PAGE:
Moayed Saei used to live in Abadan, Iranian town near the border with Kuwait and Iraq. He led a happy life with his wife and their little baby, and they were comfortable in terms of their financial and housing situation. Moayed had his barber-hair salon, with regular, happy, returning customers. Due to the proximity of the Iraqi border, citizens of Abadan were constantly exposed to stress, but also to fear of the war activities in that country, as well as the sounds of shelling, bombs and other weapons. Fear for safety crept into Moayed too. His wife was scared too, especially for their child, and the life in fear also caused her psychological distress. Thus, urged on by his wife, Moayed packed his belongings and in March 2018, departed to Turkey.
“The accommodation and living conditions were good. But after a while, I realized that this country would be good for me only if I wanted to travel somewhere and be a tourist,“ says Moayed.
They decided to pursue their happiness in Serbia, where they stayed for a couple of months and Montenegro after that, where they intended to stay and live. Moayed even volunteered in the migrant camp, got to know a lot of local people who provided certain services to migrants, but his prospects to stay and provide for living in Montenegro were very limited. Moayed and his family proceeded to Bosnia and Herzegovina.
“We were in Bosnia and Herzegovina for a short time when I said to my wife – we will stay here for a while, because all Balkan countries are the same, in terms of conditions and security they offer. The advantage of Bosnia and Herzegovina are its people – here are the best people that we have met during our days on route. Most of them show exceptional empathy, they want to help others, because they too were once refugees”, points out Moayed, adding: “Although Bosnia and Herzegovina is one of the poorest countries in this part of Europe, it still does its best to help others.”
Moayed has been volunteering since day one in Bosnia and Herzegovina. Now, being an asylum seeker for almost a year he has a job and lives independantly in an apartment that he rents. Moayed has been lead by the feeling that he made a good choice and that everything will be alright for him and his family in Bosnia and Herzegovina. And indeed, everything went for the better. He volunteered in several organizations, gave free haircuts to migrants and his local colleagues, and then one of his friends was hired by the DRC Danish Refugee Council and told him that they needed more employees – they needed an interpreter for Farsi language.
"My colleagues in DRC are extremely professional, full of respect for others and different. I am really pleased with my life in Bosnia and Herzegovina”, emphasized Moayed, adding that there is a big difference between a minimum for life and a minimum for a normal life. He wants the latter, not just for his family, but for other people in similar situation to his, too.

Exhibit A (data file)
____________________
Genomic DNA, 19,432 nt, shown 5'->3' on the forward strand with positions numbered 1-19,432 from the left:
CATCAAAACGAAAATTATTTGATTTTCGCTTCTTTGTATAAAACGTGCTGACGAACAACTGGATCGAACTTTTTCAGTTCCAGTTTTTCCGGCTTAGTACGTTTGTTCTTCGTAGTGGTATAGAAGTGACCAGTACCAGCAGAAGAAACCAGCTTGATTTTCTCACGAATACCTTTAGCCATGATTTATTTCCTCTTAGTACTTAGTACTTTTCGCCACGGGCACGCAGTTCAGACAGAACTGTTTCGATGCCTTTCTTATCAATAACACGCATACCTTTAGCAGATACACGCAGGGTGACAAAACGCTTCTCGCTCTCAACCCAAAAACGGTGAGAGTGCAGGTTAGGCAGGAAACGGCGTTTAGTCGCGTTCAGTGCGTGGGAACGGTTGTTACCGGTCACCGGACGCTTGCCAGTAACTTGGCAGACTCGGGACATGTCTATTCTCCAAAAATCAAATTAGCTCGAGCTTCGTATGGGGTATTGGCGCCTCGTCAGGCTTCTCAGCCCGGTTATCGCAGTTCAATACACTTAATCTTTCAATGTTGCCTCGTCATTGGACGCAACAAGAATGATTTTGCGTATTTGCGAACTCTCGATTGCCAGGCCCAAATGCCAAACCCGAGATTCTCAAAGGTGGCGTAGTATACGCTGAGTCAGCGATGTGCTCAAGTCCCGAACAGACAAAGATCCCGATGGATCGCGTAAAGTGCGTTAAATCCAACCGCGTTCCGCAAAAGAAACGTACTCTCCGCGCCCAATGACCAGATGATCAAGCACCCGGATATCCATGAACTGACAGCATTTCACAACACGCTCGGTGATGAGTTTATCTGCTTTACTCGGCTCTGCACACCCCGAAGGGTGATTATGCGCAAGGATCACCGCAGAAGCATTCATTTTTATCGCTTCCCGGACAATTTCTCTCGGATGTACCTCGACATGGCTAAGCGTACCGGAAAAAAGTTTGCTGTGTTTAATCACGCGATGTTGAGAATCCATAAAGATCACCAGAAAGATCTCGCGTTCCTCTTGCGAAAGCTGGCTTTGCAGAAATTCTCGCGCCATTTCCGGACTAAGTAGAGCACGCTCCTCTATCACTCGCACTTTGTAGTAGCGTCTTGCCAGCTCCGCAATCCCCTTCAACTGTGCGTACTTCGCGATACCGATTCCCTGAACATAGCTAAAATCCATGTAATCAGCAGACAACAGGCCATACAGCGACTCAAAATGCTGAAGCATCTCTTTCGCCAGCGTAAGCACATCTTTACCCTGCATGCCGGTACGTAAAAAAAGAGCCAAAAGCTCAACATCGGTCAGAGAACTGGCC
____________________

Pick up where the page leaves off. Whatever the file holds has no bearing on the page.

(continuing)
Moayed is a part of the DRC BiH Protection Team, supporting Protection Officers in communicating with the persons of concern. The Protection Teams of DRC in BiH, supported by ECHO and UNHCR, provide assisstance to persons staying in Reception Centers in BiH, but also to those stranted across country. Moayed and Protection Teams ensure timely identification of vulnerable asylum seekers, refugees and migrants, and provide assisstance or appropriate referral. Moayed is one of the 13 Interpreters of DRC BiH, facilitating smooth communication with the beneficiaries and their access to health, protection, legal and other assisstance, as per need.
Mehrdad has been decorating the walls of Temporary Reception Center Bira since March 2019, making them come to life with graffiti and paintings, giving beauty and colour to the facility that is now shelter for him and more than 1500 other persons.
Ndaishimiye lives with his wife and children in their house in Nduta Camp, Tanzania. Back in his country, Burundi, he was asked to teach children about the ruling party, but refused. As a consequence, he was jailed.
In 1997, Nicole fled Eritrea to avoid military conscription. Her story is a story of female empowerment and strength. Coming to a new country, Nicole had to overcome the challenges of being “othered” due to her birth name, Rahwa.
Mohammad started working at the age of 11 at the local pharmacy. That is how he earned the means for his education and managed to graduate the economics at the university. He learned a lot about medicines and developed an affection towards medicine – knowledge that turned out to be very useful.